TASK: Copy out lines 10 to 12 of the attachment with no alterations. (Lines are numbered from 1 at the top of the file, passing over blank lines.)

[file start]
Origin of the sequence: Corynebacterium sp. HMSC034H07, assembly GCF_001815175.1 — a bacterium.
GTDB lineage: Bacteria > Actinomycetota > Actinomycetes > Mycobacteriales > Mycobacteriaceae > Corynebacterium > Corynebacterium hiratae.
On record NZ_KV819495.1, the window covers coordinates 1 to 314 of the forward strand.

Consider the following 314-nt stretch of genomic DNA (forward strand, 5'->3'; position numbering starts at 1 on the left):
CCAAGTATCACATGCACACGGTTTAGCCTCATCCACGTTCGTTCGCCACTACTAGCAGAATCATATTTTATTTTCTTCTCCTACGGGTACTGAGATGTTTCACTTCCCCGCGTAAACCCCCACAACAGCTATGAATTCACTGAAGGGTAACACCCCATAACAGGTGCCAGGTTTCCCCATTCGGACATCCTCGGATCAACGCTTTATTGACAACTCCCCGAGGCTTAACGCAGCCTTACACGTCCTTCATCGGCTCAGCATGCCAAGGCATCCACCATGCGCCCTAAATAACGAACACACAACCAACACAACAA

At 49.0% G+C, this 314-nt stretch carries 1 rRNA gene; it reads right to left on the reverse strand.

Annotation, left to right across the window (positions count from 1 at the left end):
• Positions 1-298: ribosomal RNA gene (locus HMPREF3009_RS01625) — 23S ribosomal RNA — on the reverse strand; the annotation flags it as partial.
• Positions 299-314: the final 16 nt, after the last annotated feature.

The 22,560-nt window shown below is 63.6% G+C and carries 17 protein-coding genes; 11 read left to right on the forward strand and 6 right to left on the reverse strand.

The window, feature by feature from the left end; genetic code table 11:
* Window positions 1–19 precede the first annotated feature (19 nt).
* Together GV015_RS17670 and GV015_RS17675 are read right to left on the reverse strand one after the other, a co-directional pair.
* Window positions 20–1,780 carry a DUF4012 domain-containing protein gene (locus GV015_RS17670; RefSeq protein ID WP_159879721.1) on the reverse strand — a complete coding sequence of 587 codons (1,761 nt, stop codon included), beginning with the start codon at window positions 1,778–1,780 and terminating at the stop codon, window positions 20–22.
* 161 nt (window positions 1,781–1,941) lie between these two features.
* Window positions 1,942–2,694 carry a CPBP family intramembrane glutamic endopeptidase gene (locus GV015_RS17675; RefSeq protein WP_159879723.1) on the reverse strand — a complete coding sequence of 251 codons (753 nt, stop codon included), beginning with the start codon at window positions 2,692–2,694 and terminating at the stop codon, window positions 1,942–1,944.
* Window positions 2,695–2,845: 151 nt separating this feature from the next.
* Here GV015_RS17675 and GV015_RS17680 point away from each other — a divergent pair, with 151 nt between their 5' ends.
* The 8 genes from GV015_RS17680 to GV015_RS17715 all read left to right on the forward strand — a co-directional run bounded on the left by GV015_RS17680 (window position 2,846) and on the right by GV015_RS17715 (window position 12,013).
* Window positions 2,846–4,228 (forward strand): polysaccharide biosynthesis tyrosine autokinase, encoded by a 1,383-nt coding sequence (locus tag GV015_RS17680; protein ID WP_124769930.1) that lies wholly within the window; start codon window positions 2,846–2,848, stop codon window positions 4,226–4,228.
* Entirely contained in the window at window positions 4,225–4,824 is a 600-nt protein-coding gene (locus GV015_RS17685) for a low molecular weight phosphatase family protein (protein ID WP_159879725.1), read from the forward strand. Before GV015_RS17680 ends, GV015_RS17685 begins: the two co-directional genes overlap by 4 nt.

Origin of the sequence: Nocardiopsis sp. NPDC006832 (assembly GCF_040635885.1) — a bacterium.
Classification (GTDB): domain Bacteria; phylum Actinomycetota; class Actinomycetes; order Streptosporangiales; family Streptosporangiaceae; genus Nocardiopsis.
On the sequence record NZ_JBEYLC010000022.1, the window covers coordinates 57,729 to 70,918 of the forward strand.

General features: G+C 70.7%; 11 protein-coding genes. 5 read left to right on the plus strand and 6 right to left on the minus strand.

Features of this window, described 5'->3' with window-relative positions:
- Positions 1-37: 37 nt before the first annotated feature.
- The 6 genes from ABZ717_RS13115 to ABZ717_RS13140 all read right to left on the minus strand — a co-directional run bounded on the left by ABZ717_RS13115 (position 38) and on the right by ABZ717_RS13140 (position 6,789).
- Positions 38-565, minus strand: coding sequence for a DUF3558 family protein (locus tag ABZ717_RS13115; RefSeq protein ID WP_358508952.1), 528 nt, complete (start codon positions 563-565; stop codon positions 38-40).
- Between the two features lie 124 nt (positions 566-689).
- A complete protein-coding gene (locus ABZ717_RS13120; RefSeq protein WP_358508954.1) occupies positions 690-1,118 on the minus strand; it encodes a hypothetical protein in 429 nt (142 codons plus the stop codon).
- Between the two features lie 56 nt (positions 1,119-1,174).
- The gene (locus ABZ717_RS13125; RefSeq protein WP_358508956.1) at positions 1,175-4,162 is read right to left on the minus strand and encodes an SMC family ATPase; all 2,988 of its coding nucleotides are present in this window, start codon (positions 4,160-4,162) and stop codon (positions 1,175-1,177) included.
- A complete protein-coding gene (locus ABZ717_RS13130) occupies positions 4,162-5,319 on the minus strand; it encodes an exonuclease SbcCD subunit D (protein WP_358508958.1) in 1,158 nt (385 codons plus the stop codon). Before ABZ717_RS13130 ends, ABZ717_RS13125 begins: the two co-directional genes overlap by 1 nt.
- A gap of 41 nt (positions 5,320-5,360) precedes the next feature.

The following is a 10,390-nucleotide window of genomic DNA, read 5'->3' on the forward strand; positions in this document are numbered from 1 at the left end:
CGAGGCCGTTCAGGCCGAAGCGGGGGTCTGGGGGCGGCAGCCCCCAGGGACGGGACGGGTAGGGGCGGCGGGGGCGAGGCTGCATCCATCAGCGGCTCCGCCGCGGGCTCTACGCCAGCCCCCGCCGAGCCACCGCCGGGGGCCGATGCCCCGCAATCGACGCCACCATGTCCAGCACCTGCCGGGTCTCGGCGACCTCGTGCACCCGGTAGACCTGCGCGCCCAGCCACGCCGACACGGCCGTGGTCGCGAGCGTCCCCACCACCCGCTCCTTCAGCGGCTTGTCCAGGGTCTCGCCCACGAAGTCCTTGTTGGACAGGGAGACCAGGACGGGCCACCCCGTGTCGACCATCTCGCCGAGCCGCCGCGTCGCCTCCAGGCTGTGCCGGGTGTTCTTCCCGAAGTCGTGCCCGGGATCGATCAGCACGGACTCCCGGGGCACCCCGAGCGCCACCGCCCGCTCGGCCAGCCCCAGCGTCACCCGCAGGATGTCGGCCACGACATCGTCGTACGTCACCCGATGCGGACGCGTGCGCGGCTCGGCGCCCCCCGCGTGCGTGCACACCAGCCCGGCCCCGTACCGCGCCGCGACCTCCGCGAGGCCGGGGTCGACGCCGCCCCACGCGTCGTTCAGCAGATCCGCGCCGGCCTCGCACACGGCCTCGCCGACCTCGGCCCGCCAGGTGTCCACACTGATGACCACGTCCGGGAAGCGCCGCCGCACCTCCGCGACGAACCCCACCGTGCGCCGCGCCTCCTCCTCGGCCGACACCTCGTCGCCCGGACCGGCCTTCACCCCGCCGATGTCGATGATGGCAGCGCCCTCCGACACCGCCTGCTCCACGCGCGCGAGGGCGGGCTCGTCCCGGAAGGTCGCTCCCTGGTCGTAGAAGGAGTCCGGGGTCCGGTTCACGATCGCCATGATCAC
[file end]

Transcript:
The 22,560-nt window shown below is 63.6% G+C and carries 17 protein-coding genes; 11 read left to right on the forward strand and 6 right to left on the reverse strand.

The window, feature by feature from the left end; genetic code table 11:
* Window positions 1–19 precede the first annotated feature (19 nt).